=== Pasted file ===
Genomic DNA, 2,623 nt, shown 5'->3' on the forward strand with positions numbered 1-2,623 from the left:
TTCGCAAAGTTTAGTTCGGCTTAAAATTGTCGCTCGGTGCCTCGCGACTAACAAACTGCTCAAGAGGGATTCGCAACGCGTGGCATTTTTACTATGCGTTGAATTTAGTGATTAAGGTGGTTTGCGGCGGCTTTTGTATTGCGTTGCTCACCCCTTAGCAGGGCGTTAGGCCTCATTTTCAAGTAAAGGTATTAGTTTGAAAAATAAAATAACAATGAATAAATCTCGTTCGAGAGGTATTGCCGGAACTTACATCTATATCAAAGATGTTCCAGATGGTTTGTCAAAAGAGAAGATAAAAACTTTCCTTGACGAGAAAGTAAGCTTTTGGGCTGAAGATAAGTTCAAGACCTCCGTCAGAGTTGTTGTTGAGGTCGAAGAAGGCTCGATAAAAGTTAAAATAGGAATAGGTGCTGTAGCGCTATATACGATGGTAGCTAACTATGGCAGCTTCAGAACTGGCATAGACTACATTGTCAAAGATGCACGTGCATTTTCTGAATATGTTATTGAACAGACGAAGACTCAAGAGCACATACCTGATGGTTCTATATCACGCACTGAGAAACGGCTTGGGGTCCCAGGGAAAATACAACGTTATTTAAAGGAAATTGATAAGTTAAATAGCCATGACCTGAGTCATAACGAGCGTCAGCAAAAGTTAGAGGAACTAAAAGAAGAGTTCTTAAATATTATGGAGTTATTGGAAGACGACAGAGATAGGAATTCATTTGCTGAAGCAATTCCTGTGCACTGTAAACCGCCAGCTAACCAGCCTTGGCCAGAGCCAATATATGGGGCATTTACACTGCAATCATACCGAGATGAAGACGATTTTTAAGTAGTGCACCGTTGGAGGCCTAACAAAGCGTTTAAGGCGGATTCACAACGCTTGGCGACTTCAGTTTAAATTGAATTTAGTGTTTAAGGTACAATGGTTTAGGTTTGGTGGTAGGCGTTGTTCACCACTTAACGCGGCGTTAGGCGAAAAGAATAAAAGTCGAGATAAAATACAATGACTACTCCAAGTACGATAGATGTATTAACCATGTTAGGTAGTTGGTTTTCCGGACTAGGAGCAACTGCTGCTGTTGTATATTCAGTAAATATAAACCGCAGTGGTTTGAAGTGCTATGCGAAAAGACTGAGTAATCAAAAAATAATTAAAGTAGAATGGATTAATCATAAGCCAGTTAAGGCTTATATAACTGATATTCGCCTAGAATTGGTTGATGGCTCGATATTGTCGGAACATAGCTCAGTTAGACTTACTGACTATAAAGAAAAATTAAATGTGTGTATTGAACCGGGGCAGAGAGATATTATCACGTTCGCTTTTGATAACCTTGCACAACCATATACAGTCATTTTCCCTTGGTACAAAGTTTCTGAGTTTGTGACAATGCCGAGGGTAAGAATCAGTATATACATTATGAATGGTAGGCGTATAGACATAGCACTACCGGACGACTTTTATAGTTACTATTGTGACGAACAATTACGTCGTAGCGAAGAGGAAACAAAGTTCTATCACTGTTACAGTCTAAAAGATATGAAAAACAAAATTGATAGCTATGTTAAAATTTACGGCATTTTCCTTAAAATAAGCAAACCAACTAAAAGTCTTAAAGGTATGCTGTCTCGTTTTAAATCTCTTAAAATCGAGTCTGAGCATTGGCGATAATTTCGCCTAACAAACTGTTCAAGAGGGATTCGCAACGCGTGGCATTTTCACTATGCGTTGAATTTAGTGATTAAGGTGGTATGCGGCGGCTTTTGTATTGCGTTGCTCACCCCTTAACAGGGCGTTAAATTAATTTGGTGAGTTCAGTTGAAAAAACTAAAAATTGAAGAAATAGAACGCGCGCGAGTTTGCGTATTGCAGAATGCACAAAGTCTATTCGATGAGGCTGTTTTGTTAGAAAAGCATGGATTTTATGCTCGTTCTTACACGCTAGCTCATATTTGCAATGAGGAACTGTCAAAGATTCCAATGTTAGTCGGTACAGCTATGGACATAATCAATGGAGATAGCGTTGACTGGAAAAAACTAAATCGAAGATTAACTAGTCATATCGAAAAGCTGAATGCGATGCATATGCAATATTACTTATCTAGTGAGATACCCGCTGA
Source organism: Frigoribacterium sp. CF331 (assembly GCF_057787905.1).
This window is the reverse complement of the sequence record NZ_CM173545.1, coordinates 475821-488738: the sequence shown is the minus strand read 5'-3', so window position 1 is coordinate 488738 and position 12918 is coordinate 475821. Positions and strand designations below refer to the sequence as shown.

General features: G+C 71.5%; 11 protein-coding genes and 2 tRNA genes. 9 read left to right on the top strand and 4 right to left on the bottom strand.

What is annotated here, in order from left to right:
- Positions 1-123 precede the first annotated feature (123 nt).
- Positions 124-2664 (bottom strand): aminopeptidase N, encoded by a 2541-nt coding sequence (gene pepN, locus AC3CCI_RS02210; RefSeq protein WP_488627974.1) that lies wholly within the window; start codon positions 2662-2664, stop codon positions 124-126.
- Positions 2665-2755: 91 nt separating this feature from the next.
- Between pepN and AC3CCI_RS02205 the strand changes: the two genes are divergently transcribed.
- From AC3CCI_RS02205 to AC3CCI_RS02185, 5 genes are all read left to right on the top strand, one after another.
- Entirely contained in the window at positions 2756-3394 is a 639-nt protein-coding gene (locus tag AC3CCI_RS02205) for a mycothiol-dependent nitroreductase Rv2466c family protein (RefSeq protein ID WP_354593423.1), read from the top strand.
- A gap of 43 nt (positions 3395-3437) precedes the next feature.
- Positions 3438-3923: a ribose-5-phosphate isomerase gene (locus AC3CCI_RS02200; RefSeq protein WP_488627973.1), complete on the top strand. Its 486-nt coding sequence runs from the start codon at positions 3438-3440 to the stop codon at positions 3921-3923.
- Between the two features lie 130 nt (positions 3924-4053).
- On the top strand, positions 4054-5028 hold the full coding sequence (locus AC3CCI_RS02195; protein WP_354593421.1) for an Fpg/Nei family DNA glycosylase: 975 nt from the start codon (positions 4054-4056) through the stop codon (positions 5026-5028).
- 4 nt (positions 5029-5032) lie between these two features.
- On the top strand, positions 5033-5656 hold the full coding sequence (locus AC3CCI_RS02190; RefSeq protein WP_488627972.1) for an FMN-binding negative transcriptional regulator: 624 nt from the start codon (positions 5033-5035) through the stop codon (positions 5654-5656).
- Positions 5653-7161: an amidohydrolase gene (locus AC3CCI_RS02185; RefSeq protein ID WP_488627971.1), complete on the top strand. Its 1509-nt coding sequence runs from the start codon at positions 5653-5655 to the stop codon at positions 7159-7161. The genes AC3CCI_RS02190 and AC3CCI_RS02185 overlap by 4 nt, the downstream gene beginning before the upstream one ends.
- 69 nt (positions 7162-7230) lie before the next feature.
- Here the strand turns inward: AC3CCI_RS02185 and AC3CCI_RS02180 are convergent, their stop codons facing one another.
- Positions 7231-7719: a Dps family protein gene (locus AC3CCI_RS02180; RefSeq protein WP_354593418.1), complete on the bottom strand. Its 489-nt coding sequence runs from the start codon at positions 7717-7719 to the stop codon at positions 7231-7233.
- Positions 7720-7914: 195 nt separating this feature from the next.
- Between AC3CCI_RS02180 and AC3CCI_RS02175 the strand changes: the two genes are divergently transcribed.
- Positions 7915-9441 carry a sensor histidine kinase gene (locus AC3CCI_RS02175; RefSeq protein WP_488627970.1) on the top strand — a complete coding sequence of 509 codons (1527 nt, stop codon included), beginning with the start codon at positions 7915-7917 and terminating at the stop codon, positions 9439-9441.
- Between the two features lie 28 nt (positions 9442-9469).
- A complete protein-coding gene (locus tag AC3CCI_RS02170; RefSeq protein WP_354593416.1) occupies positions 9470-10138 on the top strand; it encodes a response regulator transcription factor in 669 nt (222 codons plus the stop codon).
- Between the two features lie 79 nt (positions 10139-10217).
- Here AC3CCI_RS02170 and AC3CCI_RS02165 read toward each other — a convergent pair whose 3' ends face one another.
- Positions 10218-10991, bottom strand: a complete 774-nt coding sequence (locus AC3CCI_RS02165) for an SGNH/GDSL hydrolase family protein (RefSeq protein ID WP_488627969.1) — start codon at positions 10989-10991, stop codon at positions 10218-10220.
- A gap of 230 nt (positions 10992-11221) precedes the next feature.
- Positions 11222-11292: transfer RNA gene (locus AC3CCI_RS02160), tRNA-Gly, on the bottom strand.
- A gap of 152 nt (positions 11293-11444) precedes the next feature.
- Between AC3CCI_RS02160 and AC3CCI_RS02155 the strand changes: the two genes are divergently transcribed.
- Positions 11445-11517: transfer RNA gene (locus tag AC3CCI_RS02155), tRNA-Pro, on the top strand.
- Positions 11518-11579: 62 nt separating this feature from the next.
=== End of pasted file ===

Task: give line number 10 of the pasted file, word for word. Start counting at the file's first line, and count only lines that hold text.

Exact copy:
- Between pepN and AC3CCI_RS02205 the strand changes: the two genes are divergently transcribed.